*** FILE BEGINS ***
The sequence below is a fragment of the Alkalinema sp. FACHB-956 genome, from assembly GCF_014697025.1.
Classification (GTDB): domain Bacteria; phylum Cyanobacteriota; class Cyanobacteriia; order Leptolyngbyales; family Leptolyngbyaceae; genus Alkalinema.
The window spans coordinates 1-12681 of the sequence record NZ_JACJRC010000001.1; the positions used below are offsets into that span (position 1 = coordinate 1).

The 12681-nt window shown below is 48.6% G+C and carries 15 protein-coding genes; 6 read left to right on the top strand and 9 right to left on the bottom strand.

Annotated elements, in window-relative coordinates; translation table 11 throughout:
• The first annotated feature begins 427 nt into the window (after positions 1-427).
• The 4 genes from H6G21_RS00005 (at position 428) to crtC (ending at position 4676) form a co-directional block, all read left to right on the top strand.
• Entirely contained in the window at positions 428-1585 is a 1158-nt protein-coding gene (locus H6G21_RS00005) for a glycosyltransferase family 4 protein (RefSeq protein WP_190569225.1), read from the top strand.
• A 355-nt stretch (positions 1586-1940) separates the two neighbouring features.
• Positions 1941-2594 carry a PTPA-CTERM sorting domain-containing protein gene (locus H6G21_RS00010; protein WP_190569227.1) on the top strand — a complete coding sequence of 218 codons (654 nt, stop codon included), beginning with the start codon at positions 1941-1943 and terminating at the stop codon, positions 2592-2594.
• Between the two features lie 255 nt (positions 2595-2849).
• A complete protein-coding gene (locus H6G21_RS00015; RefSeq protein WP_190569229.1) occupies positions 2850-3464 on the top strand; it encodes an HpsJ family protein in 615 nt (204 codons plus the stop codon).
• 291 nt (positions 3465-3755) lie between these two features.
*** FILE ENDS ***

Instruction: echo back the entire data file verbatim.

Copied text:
The sequence below is a fragment of the Alkalinema sp. FACHB-956 genome, from assembly GCF_014697025.1.
Classification (GTDB): domain Bacteria; phylum Cyanobacteriota; class Cyanobacteriia; order Leptolyngbyales; family Leptolyngbyaceae; genus Alkalinema.
The window spans coordinates 1-12681 of the sequence record NZ_JACJRC010000001.1; the positions used below are offsets into that span (position 1 = coordinate 1).

The 12681-nt window shown below is 48.6% G+C and carries 15 protein-coding genes; 6 read left to right on the top strand and 9 right to left on the bottom strand.

Annotated elements, in window-relative coordinates; translation table 11 throughout:
• The first annotated feature begins 427 nt into the window (after positions 1-427).
• The 4 genes from H6G21_RS00005 (at position 428) to crtC (ending at position 4676) form a co-directional block, all read left to right on the top strand.
• Entirely contained in the window at positions 428-1585 is a 1158-nt protein-coding gene (locus H6G21_RS00005) for a glycosyltransferase family 4 protein (RefSeq protein WP_190569225.1), read from the top strand.
• A 355-nt stretch (positions 1586-1940) separates the two neighbouring features.
• Positions 1941-2594 carry a PTPA-CTERM sorting domain-containing protein gene (locus H6G21_RS00010; protein WP_190569227.1) on the top strand — a complete coding sequence of 218 codons (654 nt, stop codon included), beginning with the start codon at positions 1941-1943 and terminating at the stop codon, positions 2592-2594.
• Between the two features lie 255 nt (positions 2595-2849).
• A complete protein-coding gene (locus H6G21_RS00015; RefSeq protein WP_190569229.1) occupies positions 2850-3464 on the top strand; it encodes an HpsJ family protein in 615 nt (204 codons plus the stop codon).
• 291 nt (positions 3465-3755) lie between these two features.